Quantcast

New Lighting Guidelines for Jekyll Island Beaches to Protect Endangered Sea Turtles

July 15, 2008

To: TRAVEL EDITORS

Contact: Eric Garvey, Jekyll Island State Park Authority, +1-912- 635-4081, EGarvey@jekyllisland.com

JEKYLL ISLAND, Ga., July 15 /PRNewswire/ — The Jekyll Island State Park Authority (JIA) today announced it’s intentions to set greater restrictions on lights near its natural beaches in order to protect sea turtles from the adverse effects of artificial light. The move, once approved as a new ordinance for the state-owned island, will likely be the model for beach lighting ordinances for all of Georgia’s coast communities.

Artificial lighting is the light that emanates from any man-made device, such as street-lights, tree lights, beach-walk lanterns, and neon signs. This new ordinance, which strictly defines what will and will not be allowed on and near the beach, will be regulated and enforced by the JIA.

“Jekyll Island is well-known for its conservation efforts, especially through the work of the Georgia Sea Turtle Center,” said Ben Porter, chairman of the Jekyll Island State Park Authority. “This is another big step towards making Jekyll Island one of the most environmentally-friendly communities on the East Coast.”

The new ordinance was developed in conjunction with the Georgia Department of Natural Resources with vital input from the experts at the Georgia Sea Turtle Center. Once approved, illumination of certain beaches will be prohibited at nighttime during the sea turtle nesting season for the protection of the nesting females and hatchling sea turtles making their way into the sea. Oftentimes hatchlings will confuse artificial lighting with the reflection of the moon, which they use as a marker to get to the ocean once they hatch.

“We were pleased to see the Jekyll Island Authority take the lead in placing these restrictions into an enforceable ordinance,” said Noel Holcomb, Commissioner of the Department of Natural Resources. “As Chairman of the Shore Protection Committee, I will promote the standards within this ordinance to the Shore Protection Committee as we consider beachfront projects for permitting under the Shore Protection Act.”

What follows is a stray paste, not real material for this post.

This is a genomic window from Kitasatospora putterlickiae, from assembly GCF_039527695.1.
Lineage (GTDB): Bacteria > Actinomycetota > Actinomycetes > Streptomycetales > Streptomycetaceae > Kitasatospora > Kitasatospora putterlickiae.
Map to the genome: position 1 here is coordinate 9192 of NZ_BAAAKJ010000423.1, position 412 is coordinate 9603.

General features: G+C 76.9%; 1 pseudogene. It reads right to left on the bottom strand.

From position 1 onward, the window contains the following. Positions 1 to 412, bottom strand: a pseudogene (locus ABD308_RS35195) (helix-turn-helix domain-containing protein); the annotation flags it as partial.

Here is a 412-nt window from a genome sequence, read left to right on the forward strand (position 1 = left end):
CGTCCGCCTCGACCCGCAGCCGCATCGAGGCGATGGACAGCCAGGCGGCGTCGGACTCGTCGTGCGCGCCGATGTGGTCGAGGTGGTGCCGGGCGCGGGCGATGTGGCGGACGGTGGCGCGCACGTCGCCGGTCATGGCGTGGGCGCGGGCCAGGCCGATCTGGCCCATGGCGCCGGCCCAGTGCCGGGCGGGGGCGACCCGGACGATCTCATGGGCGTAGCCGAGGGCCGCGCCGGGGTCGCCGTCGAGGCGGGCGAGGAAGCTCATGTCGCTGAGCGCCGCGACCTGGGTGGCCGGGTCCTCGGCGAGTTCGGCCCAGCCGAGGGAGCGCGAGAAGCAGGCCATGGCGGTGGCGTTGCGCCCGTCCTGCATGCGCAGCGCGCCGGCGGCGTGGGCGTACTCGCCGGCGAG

Lighting may still be operated during the nesting season if the light, or reflection, is not directly visible from the beach. But the majority of the lights will be low-intensity lighting, such as amber or red LEDs, red neon lights and “Turtle Safe Lighting,” which are coated and compact florescent lamps under 13 watts. Additionally, the ordinance states that tinting will be installed on all windows and glass doors within line-of-sight of the beach.

The new ordinance was announced by the Jekyll Island Authority at its regular meeting on Monday. The “first reading” of any new ordinance must be posted for public review, anyone interested in reading the proposed ordinance language can view it on the Authority’s Web site at www.jekyllislandauthority.org. The Jekyll Island Authority is expected to adopt the new ordinance at its regular meeting in August.

About Jekyll Island

Jekyll Island is a barrier island on Georgia’s coast – midway between Jacksonville, Fla.; and Savannah, Ga. Accessible by car just minutes from I-95, Jekyll Island offers a variety of amenities, including 10 miles of beach, four golf courses, a 250-acre Historic Landmark District, a water park, tennis center and an array of lodging options including hotels, cottages and campgrounds. Owned by the State of Georgia, and managed by the Jekyll Island State Park Authority, Jekyll Island has had development limited to just 35 percent of its available land area. This unique aspect of Jekyll Island serves to preserve the critical barrier island ecosystem, as well as provides guests with a unique escape from the crowds and complications of other beach resort destinations. Please visit www.jekyllisland.comfor more information or call 1-877-4JEKYLL.

SOURCE Jekyll Island State Park Authority

(c) 2008 U.S. Newswire. Provided by ProQuest Information and Learning. All rights Reserved.




comments powered by Disqus